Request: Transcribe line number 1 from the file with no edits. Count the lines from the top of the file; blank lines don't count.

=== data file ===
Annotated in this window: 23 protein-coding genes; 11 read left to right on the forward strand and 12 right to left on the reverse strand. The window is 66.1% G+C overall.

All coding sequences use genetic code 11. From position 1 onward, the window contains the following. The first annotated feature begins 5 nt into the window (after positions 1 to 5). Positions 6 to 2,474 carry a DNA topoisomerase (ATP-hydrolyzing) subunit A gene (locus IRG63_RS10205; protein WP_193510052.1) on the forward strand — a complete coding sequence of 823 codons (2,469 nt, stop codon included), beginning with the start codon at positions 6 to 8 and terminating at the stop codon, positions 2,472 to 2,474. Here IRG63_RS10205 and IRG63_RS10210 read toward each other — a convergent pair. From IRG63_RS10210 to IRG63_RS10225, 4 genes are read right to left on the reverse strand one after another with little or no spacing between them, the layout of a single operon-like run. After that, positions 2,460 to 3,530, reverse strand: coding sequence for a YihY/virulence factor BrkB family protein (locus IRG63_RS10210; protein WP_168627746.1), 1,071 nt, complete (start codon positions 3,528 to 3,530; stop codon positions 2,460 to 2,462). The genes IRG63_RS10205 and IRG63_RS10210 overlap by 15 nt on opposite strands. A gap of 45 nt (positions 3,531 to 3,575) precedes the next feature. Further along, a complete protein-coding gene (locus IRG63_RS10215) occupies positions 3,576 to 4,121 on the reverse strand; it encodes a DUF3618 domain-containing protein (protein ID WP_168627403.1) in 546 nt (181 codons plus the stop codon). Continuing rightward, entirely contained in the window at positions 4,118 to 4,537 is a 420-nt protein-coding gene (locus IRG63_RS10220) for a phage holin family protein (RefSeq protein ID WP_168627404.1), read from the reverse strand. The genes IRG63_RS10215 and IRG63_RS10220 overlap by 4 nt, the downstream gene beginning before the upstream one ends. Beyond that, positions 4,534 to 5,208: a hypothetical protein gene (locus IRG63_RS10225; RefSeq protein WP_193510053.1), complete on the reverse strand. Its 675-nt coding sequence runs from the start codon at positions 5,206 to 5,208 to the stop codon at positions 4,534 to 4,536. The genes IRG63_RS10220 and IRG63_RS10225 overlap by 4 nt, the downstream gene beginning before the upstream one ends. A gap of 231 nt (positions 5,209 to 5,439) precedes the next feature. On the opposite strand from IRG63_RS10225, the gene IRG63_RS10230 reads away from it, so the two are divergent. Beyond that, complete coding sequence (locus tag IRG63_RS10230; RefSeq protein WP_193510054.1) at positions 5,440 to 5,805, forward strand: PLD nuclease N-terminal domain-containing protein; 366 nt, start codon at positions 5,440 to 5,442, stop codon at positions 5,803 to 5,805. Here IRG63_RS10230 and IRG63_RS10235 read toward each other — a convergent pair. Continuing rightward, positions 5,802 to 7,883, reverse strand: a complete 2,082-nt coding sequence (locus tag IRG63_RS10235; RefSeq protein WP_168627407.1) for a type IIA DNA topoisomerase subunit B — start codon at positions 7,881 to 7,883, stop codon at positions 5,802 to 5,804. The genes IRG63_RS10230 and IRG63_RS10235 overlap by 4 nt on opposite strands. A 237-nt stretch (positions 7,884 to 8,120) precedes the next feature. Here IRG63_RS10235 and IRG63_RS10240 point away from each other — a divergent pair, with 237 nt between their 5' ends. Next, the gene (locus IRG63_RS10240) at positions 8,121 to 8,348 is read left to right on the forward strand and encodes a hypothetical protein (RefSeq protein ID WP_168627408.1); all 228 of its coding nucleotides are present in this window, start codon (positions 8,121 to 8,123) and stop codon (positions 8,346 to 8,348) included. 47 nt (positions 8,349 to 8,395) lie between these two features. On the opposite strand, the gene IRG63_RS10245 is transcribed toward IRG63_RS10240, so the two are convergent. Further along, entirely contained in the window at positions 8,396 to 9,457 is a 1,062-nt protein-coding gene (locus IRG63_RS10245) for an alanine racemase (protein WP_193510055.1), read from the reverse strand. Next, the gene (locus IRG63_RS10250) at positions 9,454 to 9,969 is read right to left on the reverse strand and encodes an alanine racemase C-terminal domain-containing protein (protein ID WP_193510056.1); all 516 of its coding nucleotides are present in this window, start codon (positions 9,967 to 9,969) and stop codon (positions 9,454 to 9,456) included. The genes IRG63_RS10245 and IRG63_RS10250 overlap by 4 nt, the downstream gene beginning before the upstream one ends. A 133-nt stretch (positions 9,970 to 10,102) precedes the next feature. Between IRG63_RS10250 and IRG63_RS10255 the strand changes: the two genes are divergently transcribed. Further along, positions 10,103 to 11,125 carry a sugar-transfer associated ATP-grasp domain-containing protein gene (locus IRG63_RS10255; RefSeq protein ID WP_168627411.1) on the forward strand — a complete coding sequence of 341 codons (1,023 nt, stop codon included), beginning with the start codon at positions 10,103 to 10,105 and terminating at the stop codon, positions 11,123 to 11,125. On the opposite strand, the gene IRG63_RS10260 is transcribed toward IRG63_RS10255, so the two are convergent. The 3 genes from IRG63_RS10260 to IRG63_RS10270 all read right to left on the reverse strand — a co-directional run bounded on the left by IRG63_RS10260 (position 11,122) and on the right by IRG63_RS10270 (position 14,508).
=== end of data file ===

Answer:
Annotated in this window: 23 protein-coding genes; 11 read left to right on the forward strand and 12 right to left on the reverse strand. The window is 66.1% G+C overall.